What information can I get from an IP address?
We've encountered a wide range of questions and assumptions about what information you can find regarding an IP address. We decided to go ahead and create a detailed guide on the IP address information overview.
IP Address basics
At its core, an IP address is quite similar to a physical street address. It allows other devices to identify and connect to the device at the IP address. Perhaps without you realizing it, your web browser has connected to multiple IP addresses in order for you to read this post and you are using multiple IP addresses yourself.
Types of IP Addresses
IPv4 vs IPv6 Addresses
When most of us starting connecting to this amazing thing we call the Internet, we were all using IPv4 addresses. An IPv4 address looks something like
22.214.171.124 and there are 4,294,967,296 (2^32) addresses in total. When originally deployed in 1983, it was assumed that 4.2 billion IP addresses would be more than sufficient for us to use. Turn the clock to 2020 and we've exhausted all 4.2 billion IPv4 addresses.
Starting in the late 1990s, the Internet Engineering Task Force (IETF) began addressing the impending IPv4 address exhaustion and created IPv6. While your typical IPv4 address looks like
126.96.36.199, an IPv6 address looks like
2001:0db8:0000:0000:0000:ff00:0042:8329. The biggest and most important difference is that IPv6 allows us to go from 4.2 billion addresses to 340,300,...,000 (2^128) addresses. In case you were wondering, that's called 340 Undecillion.
While IPv6 should allow for every single internet-connected device its own IP address for the foreseeable future, IPv6 and IPv4 are not compatible so the adoption has been slower than IETF and others had hoped for. We could do an entire post on that alone.
Dynamic vs Static IP Addresses
Because the transition to IPv6 has been slow, most of us are using dynamic IP addresses. This means that your phone, router, etc may have its IP address changed periodically. When this happens you don't even notice. Unless you're hosting a server this doesn't impact you. If you stumbled upon this because you are hosting a server and your dynamic IP address makes it hard for people to connect to you, check out a Dynamic DNS service such as noip.com
Some people (and typically businesses) have what's called a static IP address. While a dynamic IP address may change, a static IP address does not. The pros and cons of a dynamic vs static IP address are another topic we could make an entire post on.
Public vs Private IP Addresses
While most IP addresses are public, meaning that people from all over the world can connect to it (just like you connected to a number of IP addresses to read this post), there are some ranges that have been set aside for private use. The best example is if you have a router you connect your phone or computer to. The private IP ranges for IPv4 are:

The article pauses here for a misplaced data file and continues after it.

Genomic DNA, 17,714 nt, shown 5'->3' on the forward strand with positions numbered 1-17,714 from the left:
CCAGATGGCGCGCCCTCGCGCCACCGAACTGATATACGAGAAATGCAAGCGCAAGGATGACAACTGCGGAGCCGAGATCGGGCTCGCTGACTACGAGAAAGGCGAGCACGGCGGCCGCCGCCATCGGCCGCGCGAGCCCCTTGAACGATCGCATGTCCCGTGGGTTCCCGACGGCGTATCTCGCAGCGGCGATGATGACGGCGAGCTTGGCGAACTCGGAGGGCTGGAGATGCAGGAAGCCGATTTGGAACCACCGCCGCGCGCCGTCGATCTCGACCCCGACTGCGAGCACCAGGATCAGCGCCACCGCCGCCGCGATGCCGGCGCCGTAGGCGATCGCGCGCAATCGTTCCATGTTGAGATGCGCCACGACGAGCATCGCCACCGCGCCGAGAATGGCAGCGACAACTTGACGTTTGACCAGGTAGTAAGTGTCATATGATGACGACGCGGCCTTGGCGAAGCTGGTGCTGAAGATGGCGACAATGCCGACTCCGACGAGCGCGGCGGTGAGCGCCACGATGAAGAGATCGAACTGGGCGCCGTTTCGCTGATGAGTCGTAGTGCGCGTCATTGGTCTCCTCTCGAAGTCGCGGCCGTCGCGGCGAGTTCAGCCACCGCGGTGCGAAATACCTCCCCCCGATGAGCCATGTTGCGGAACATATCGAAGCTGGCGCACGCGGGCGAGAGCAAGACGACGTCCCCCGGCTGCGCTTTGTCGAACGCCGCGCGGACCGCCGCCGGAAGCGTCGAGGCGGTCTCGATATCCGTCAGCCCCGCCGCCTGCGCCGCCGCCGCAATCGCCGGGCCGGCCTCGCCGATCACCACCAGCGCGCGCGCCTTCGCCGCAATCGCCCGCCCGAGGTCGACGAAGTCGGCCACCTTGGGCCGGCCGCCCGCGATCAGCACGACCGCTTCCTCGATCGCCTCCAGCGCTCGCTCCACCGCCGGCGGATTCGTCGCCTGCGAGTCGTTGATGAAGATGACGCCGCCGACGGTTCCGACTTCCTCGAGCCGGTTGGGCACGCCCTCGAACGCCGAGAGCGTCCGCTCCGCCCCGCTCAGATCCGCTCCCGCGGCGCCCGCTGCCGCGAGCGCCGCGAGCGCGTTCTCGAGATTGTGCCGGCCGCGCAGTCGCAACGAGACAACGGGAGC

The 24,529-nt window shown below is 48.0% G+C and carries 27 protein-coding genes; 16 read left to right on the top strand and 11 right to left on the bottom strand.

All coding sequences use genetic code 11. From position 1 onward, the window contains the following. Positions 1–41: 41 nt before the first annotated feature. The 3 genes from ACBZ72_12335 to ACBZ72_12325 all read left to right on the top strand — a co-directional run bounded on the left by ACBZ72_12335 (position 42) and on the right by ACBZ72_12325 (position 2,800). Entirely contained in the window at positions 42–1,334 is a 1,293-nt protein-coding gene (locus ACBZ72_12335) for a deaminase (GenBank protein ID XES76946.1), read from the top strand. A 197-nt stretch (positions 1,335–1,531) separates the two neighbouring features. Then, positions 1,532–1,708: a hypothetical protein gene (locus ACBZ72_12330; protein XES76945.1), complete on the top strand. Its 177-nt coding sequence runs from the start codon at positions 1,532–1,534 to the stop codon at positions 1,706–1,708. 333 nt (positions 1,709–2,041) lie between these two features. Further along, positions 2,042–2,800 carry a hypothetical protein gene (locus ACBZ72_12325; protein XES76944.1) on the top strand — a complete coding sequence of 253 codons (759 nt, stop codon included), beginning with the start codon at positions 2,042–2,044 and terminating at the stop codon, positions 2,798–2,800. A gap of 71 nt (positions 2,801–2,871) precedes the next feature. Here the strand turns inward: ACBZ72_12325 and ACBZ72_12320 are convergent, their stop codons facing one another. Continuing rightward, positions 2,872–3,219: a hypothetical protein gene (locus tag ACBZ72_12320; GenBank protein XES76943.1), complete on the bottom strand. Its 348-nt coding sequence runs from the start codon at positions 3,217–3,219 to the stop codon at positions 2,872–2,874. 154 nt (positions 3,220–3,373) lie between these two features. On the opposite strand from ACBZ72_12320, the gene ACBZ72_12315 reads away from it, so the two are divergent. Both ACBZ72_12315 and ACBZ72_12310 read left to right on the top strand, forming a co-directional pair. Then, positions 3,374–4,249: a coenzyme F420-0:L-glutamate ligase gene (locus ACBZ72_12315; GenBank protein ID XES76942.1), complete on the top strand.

10.0.0.0 – 10.255.255.255
172.16.0.0 – 172.31.255.255
192.168.0.0 – 192.168.255.255
If you have a router, you can have
192.168.1.1 and I can have the same address.
Full IP address information
The reason that our amazing customers use IPinfo is because of the incredible information you can learn about a single IP address. Using our basic service, I looked up my IP address as I was writing this at Starbucks (Trenta water with either a Grande Americano or Grande Caramel Machiatto in case you're wondering) and this is what our services at IPinfo provided:
The Basics - Geolocation
Most of this information is straight forward, I want to make note that if you look up the latitude/longitude listed, you won't find a Starbucks on the map. Why is that? IP address geolocation is aimed at city or postal code level, not at the exact physical location.
With an ASN you can learn when it was allocated ownership of the IP, how many IPs they own, their main domain, business name, and what type of entity they are.
name: "Google LLC"
More information about who is hosting/providing this IP address
name: "MCI Communications Services, Inc. d/b/a Verizon Business"
Exactly what you think it is
name: "Charter Communications"
This service allows you to learn whether or not the IP address in question is likely coming from a provider that is providing privacy services to the actual end user. IP address:
Abuse Contact API
Is this API address engaging in some type of abuse, such as hacking, hosting copyrighted material, etc? You can quickly find out who to contact to report this behavior.
address: "US, CO, Greenwood Village, P.O. Box 4987, 80155"
Common Questions on IP Information
The most common questions we see around learning about an IP address are:
Q: How do I look up information on a specific IP address? A: That's exactly what IPinfo is all about. Once you create an account, you can use our web-based tool in your account at https://ipinfo.io/account. Simply type in the IP address and we'll take care of the rest.
Q: How someone can use IP address information? What can someone do with your IP address? A: We have amazing customers doing some incredible things with this information, from providing geo-specific content to security research to learning more about their customers and habits based on location.
Q: Can I track the physical location of my phone or an individual person based on their IP address? A: In short, no, not really. You can get a general idea of where your phone is, but to track it down to the table it is sitting on is not really feasible. For those of you like myself who value privacy, this should come as a relief.
If you have more questions regarding IP address information, we'd love to hear there. We are constantly learning and developing incredible tools to help our customers makes the most of the Internet and the data out there. We'd love to see what ideas you have.